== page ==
Case number: OIC-140564-H9P9F8
21 December 2023
This case has its background in what the applicants’ describe as a “malicious report” that was made to Tusla in relation to their child.
In a request dated 17 August 2022, the applicants sought access to all records held by Tusla relating to them and to their child from 27 July 2022. In a decision dated 12 October 2022, Tusla granted the applicants’ request in part. It released a number of records, subject to the redaction of a small amount of information under sections 37(1) and 42(m)(i) of the FOI Act. On 20 January 2023, following the applicants’ request for an internal review, Tusla varied its original decision, by adding and removing certain redactions it had applied to the records that accompanied its original decision. It said that there was a video recording on a phone that was shared with the local Tusla Social Work service by the person who reported the family. Tusla said that this recording remains with the original reporter and is “not accessible for FOI purposes”.
On 11 July 2023, the applicants applied to this Office for a review of Tusla’s decision. In their application, the applicants said they are seeking access to a number of video recordings that were taken of their child and the transcript of the phone call in which the report was made. In subsequent correspondence with this Office’s Investigating Officer, the applicants confirmed that this review may be confined to considering the adequacy of Tusla’s searches for records covered by their request, and again referred to the video/audio recordings they are seeking.
I have now completed my review in accordance with section 22(2) of the FOI Act. In carrying out my review, I have had regard to the submissions made by the applicants and Tusla in support of its decision and to communications between this Office and the Tusla on the matter. I have decided to conclude this review by way of a formal, binding decision.
The applicants consider further records relating to their request should exist and, in particular, are seeking access to video and audio recordings which they believe to be held by Tusla. While Tusla acknowledged the existence of a video recording in its internal review decision, it did not locate the recording or identify any further records for consideration apart from those identified in its initial decision. This is, in essence, a refusal to grant access to additional relevant records under section 15(1)(a) of the FOI Act on the basis that no further records exist or can be found.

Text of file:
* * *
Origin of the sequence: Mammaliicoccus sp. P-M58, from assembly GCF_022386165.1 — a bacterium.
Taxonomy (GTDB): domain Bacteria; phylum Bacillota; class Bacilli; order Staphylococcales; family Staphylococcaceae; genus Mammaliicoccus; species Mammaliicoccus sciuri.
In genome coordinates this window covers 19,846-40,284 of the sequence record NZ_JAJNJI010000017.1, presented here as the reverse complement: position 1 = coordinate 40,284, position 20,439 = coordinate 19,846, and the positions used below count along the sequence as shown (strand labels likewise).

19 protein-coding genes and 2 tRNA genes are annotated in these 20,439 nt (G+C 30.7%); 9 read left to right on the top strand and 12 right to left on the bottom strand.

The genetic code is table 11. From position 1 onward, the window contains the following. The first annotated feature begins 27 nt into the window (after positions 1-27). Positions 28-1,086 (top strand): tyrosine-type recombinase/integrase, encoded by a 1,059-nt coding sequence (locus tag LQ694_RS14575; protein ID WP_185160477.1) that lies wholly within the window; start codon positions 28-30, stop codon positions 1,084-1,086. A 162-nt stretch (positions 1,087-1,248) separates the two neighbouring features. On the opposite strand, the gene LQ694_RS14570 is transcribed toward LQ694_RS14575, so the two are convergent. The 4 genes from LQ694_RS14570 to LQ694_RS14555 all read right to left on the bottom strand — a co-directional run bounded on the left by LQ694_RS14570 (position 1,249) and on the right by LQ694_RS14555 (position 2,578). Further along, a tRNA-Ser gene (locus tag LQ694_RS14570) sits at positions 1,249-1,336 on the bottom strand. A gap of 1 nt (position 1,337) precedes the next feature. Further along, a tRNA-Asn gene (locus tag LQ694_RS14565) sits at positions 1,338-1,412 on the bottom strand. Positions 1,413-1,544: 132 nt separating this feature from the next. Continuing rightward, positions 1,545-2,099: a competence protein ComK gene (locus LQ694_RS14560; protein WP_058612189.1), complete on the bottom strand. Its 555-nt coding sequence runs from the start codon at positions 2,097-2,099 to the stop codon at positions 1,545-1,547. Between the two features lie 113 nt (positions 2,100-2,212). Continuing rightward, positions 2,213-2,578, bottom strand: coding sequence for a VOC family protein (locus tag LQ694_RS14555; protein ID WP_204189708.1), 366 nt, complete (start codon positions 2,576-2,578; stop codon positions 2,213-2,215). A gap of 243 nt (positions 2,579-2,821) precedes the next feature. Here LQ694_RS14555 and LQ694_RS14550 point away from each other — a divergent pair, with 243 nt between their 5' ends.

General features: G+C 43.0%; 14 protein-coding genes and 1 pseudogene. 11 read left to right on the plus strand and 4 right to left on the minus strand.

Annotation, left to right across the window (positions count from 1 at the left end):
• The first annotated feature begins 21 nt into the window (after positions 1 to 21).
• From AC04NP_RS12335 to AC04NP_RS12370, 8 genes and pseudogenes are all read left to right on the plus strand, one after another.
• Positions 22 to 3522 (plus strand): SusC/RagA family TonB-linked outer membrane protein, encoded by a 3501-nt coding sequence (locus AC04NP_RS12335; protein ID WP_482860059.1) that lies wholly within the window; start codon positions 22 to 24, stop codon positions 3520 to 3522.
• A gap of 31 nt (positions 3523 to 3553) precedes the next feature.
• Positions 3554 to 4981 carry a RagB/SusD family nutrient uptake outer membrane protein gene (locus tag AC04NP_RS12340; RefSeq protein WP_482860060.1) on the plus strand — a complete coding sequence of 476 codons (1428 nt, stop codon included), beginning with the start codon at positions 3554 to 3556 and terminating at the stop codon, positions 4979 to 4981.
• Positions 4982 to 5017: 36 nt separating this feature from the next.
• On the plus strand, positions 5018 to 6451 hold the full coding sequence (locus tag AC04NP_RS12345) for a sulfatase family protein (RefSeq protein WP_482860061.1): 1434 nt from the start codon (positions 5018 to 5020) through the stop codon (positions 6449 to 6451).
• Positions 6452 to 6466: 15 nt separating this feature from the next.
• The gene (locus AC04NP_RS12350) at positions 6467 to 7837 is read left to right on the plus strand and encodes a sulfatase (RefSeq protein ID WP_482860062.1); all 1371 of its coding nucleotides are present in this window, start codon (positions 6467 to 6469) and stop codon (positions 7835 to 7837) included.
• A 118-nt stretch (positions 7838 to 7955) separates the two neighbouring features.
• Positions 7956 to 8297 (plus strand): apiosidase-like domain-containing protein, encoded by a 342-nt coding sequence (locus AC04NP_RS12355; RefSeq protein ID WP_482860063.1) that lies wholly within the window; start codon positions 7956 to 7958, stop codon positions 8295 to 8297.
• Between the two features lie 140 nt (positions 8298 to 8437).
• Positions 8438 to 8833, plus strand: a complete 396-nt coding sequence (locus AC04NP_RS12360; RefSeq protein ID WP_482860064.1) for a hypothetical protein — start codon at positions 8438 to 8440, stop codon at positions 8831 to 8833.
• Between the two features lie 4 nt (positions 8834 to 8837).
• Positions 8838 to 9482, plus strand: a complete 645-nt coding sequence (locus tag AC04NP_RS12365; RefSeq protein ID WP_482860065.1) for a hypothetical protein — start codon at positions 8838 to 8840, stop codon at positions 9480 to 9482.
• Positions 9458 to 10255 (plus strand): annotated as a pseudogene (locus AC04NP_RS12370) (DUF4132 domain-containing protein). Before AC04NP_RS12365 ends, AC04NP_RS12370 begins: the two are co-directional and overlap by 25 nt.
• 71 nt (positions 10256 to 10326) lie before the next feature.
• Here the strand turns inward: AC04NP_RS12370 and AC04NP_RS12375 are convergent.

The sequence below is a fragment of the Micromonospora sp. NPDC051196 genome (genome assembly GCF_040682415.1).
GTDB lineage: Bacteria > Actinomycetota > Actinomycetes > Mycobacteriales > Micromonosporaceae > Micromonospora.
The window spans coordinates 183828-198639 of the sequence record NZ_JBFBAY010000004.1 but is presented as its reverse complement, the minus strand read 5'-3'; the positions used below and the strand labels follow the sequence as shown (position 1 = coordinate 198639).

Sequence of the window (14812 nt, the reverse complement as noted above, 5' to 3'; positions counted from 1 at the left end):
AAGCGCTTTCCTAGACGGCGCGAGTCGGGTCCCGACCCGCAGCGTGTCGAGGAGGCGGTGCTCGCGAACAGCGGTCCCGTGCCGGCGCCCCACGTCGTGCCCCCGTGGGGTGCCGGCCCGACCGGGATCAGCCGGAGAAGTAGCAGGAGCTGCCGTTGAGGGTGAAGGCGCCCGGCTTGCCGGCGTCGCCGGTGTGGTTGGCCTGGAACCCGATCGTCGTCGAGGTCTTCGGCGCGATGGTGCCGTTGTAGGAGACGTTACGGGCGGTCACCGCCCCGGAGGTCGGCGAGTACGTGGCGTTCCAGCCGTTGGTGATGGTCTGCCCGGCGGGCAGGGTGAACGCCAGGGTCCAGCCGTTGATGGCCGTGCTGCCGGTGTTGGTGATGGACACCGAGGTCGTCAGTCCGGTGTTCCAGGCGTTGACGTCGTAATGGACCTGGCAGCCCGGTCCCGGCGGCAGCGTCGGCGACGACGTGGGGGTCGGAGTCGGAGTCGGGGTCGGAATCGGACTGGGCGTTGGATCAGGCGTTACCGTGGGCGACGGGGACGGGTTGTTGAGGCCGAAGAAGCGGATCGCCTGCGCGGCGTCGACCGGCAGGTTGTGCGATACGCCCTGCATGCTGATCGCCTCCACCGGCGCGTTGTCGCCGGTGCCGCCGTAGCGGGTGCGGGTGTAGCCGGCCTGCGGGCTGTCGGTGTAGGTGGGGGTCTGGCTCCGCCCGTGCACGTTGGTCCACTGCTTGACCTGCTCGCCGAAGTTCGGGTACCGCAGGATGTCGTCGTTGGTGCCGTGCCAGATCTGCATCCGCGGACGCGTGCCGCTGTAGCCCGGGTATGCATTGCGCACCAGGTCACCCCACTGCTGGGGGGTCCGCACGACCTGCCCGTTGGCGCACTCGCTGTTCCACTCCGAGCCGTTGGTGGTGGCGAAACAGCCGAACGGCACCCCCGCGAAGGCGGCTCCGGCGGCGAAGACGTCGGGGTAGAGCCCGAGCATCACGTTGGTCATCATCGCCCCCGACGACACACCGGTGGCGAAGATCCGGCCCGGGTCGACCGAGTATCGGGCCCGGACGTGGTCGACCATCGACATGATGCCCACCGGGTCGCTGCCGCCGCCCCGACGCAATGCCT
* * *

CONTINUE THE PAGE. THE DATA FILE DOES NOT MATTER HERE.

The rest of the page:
Accordingly, this review is concerned solely with whether Tusla was justified in refusing, under section 15(1)(a) of the Act, the applicants’ request for further records relating to them and their child, apart from those already released.
As the applicants did not seek a review of the redactions made to the records released to them by Tusla, I have not considered these redactions in this review.
Section 15(1)(a) of the Act provides for the refusal of a request where the records sought do not exist or cannot be found after all reasonable steps to ascertain their whereabouts have been taken. Our role in a case such as this is to review the decision of the FOI body and to decide whether that decision was justified. This means that I must have regard to the evidence available to the decision maker and the reasoning used by the decision maker in arriving at his/her decision and also must assess the adequacy of the searches conducted by the FOI body in looking for relevant records. The evidence in "search" cases generally consists of the steps actually taken to search for the records along with miscellaneous and other information about the record management practices of the FOI body, insofar as those practices relate to the records in question. It is important to note that a review by this Office is not concerned with access to records that a requester believes ought to exist.